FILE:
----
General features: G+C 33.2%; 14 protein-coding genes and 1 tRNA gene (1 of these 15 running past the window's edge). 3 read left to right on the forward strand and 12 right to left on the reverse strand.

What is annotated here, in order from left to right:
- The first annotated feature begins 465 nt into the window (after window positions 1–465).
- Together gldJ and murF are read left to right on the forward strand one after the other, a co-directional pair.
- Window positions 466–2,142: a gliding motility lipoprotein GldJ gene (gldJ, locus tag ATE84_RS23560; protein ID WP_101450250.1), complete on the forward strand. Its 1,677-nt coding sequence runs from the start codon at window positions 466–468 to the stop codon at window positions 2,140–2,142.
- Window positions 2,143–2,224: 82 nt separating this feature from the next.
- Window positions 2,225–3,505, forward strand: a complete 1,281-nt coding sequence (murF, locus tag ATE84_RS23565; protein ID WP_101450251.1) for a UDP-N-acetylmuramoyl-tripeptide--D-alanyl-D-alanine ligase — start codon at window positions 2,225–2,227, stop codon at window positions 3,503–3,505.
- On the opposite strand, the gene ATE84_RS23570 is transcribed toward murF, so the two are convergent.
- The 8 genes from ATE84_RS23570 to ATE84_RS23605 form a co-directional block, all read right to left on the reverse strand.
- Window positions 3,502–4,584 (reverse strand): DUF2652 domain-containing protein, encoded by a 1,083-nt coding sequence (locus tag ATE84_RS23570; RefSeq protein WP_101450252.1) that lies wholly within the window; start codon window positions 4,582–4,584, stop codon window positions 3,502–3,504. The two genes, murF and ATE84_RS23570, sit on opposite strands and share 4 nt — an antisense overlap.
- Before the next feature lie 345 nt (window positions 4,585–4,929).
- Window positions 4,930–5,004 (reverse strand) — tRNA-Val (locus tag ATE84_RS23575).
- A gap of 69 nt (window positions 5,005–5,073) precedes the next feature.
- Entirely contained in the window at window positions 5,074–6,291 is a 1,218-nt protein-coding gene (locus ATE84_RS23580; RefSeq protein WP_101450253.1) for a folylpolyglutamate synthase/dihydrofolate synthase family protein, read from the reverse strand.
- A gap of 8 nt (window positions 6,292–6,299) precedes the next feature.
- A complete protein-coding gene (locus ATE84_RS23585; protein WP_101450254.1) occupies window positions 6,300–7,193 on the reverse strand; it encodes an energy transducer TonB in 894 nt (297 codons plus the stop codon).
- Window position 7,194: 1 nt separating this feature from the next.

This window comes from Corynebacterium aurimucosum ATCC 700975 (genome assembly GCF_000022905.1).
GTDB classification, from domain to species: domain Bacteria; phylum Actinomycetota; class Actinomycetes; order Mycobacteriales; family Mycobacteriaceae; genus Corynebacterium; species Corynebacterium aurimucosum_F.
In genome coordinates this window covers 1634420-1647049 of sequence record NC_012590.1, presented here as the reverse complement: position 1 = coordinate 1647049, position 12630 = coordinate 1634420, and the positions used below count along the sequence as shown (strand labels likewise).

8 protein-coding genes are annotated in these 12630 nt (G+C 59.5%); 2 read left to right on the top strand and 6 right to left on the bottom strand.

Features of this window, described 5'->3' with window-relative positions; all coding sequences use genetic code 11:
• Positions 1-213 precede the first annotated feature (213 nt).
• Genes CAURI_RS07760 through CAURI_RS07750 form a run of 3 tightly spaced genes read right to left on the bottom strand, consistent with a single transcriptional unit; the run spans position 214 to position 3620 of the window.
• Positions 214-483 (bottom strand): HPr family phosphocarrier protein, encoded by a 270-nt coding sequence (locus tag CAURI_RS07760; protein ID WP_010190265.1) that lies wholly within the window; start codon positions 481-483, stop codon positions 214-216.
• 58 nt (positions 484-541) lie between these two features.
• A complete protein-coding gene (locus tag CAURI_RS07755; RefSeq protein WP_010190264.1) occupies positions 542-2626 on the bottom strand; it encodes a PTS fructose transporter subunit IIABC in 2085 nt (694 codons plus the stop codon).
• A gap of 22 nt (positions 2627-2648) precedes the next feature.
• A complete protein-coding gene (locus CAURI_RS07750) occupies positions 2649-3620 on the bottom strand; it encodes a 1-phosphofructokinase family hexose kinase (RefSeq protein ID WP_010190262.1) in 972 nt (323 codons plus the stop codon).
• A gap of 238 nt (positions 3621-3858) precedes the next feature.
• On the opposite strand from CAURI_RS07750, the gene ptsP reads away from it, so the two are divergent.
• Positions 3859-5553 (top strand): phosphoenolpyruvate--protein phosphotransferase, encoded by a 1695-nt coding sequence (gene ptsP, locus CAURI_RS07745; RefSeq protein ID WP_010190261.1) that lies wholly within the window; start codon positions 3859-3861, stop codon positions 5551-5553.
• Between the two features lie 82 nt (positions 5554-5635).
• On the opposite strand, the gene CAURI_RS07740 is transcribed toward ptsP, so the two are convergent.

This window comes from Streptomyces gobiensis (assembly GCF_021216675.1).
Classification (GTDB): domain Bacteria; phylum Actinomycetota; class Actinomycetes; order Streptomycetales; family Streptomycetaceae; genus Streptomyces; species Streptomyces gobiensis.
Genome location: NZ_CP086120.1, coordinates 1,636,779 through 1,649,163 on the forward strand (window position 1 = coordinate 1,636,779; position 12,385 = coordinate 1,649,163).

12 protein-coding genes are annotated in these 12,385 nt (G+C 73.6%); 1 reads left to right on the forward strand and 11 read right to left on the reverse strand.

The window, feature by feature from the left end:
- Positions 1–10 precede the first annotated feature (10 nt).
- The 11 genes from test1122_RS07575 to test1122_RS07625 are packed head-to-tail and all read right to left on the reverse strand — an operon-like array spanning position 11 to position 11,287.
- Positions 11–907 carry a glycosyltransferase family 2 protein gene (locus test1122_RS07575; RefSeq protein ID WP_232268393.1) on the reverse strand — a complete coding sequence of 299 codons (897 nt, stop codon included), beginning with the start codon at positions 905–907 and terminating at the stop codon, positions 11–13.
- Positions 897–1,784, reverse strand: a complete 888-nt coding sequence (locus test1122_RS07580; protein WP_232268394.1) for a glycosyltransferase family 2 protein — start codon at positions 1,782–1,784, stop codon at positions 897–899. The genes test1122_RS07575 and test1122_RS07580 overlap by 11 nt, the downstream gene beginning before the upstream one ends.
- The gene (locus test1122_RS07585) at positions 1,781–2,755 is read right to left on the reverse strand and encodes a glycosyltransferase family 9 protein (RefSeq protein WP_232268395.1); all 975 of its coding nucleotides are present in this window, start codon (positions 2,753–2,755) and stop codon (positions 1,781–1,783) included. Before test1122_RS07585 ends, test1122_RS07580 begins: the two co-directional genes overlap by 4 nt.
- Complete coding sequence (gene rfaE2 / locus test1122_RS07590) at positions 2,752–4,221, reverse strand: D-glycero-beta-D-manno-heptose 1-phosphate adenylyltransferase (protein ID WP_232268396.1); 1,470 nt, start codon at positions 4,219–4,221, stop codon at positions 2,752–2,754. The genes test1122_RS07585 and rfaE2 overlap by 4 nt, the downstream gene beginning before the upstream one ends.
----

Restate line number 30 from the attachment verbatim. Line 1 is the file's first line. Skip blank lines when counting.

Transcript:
• A gap of 238 nt (positions 3621-3858) precedes the next feature.